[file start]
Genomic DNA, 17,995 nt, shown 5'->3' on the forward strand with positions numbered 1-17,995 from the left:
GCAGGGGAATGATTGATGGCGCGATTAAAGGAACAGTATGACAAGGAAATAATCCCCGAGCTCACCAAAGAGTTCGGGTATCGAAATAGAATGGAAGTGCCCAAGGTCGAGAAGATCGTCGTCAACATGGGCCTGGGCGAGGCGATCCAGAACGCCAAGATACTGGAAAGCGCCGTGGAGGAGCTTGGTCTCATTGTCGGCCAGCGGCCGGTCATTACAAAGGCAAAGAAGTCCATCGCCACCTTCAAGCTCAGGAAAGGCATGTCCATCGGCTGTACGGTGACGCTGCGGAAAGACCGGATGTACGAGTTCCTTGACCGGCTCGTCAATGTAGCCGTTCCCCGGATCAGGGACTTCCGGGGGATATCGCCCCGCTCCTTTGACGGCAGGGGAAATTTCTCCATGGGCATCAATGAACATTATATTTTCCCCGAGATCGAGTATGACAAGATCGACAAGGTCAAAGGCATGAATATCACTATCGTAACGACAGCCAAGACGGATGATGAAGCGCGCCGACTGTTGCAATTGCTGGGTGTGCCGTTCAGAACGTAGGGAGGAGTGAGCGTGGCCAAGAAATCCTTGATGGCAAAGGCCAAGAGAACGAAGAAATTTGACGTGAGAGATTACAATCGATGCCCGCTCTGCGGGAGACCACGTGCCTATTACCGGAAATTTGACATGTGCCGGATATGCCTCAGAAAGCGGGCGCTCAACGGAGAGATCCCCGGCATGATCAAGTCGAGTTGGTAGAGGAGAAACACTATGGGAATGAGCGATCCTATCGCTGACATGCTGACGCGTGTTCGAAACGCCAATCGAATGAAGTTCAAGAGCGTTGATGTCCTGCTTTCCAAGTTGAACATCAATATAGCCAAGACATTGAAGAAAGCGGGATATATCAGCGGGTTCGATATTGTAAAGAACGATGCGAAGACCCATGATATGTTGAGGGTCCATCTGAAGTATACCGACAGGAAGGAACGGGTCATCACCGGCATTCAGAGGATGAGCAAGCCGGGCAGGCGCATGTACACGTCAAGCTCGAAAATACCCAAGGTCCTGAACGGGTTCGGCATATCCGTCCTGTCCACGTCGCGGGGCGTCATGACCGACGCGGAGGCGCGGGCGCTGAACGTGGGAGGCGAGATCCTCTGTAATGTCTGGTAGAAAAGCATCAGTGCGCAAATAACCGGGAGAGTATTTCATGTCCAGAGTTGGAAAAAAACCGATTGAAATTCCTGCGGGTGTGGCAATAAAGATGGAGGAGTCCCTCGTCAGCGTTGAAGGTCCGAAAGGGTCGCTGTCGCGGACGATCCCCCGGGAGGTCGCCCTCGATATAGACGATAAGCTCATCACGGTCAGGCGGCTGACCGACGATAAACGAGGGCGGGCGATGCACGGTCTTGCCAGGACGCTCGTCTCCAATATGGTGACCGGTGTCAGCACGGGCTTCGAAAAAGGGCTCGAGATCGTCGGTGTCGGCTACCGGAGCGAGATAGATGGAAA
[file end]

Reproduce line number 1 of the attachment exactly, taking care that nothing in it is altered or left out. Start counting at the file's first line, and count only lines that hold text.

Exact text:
Genomic DNA, 17,995 nt, shown 5'->3' on the forward strand with positions numbered 1-17,995 from the left: